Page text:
In this issue of Plein Air Magazine, we celebrate the many ways artists respond to the landscape, presenting us with new ways of seeing and appreciating the world.
In the time before cell phones and social media, painters introduced broad audiences to the unique and impressive features of the American landscape, playing an integral role in fanning the flames of the early environmental movement. In the 19th century, the artists of the Hudson River School became famous for their paintings of glorious trees, tranquil lakes, and towering mountains. Albert Bierstadt and Thomas Moran painted many of the West’s scenic highlights, including the Rocky and Sierra Nevada mountains, Yellowstone, and the Grand Canyon. Around the same time, Frederick Law Olmsted, who was active in the early conservation movement, emerged as the father of landscape architecture, designing many iconic parks, including Golden Gate Park in San Francisco and Central Park in New York.
Through their work, these pioneers helped popularize a love of nature, leading people to recognize the importance of protecting beautiful spaces, even those they may never get to see in person. On April 22, 1970, 20 million Americans took part in the first Earth Day activities. Designed as a day for the nation to focus on the environment, Earth Day celebrates its 50th anniversary this year. For Richard McDaniel, who participated in the first Earth Day and is featured in the article “River Views,” the commemoration takes on added significance as he unveils a series of paintings documenting California’s Russian River, the culmination of a three-year-long project.
Of course, all plein air painters share a love of nature and have a stake in its protection. In this issue, we celebrate the many ways artists respond to the landscape, presenting us with new ways of seeing and appreciating the world. In his work, Tom Hughes invites us to take a fresh look at scenes that might otherwise have gone unnoticed. Tara Will pushes that invitation to the extreme with her colorful pastel interpretations. And the work of Thomas W. Schaller and Lyn Boyer allows us to consider the juxtaposition of the natural world and manmade structures — some grand and some past their prime, but all with stories to tell.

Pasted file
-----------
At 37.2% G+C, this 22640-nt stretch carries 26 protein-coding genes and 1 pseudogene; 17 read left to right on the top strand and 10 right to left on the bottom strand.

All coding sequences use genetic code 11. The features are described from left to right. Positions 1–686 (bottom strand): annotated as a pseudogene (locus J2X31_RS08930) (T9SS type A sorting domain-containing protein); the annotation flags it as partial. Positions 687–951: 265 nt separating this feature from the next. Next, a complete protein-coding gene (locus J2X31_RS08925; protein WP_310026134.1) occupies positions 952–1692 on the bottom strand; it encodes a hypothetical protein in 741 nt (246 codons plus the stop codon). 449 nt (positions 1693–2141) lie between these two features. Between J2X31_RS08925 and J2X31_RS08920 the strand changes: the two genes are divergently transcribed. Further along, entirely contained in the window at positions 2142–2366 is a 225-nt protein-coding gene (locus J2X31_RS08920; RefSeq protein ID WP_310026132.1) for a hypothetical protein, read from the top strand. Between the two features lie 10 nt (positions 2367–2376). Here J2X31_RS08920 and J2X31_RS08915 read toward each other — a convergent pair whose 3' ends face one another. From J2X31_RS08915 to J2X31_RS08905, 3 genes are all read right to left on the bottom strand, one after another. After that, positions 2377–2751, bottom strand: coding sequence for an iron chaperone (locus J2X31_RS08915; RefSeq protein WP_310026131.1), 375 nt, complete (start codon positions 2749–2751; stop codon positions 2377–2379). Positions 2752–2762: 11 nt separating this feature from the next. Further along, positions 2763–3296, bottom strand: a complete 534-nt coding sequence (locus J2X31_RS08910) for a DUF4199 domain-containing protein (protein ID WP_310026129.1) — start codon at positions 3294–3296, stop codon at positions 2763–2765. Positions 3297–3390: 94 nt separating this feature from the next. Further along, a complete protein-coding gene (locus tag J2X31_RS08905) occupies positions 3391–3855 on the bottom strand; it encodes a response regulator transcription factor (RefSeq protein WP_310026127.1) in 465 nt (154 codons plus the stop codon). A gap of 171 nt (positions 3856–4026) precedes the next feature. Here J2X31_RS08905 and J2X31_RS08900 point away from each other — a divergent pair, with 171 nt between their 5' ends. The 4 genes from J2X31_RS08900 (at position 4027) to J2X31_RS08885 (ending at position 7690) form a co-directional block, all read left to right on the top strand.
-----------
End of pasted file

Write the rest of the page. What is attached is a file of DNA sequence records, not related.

With Rose’s Sunflowers, this issue’s cover painting, Suzie Baker takes a different approach, shining a spotlight on nature’s bounty in a plein air still life that delights our senses. In the special feature “In the Field: A Female Perspective,” she and six other top artists tackle another of today’s hot topics. With female artists still grossly underrepresented in galleries and museums, they offer a candid look at where women stand in the world of plein air and share some of the unique challenges and rewards they face.
With preparations for the 9th Annual Plein Air Convention & Expo in Santa Fe, New Mexico, in full swing, I’m looking forward to the unique expression of camaraderie and incredible creative boost that events like this afford. I look forward, too, to exploring a new landscape, so different from the rolling hills of the Bluegrass State I call home. With artists from around the country, and increasingly from around the world, in attendance, we can count on many new interpretations of the New Mexico landscape coming soon.
PleinAir Magazine, April/May Table of Contents:
Upcoming travel and art events with Streamline Publishing: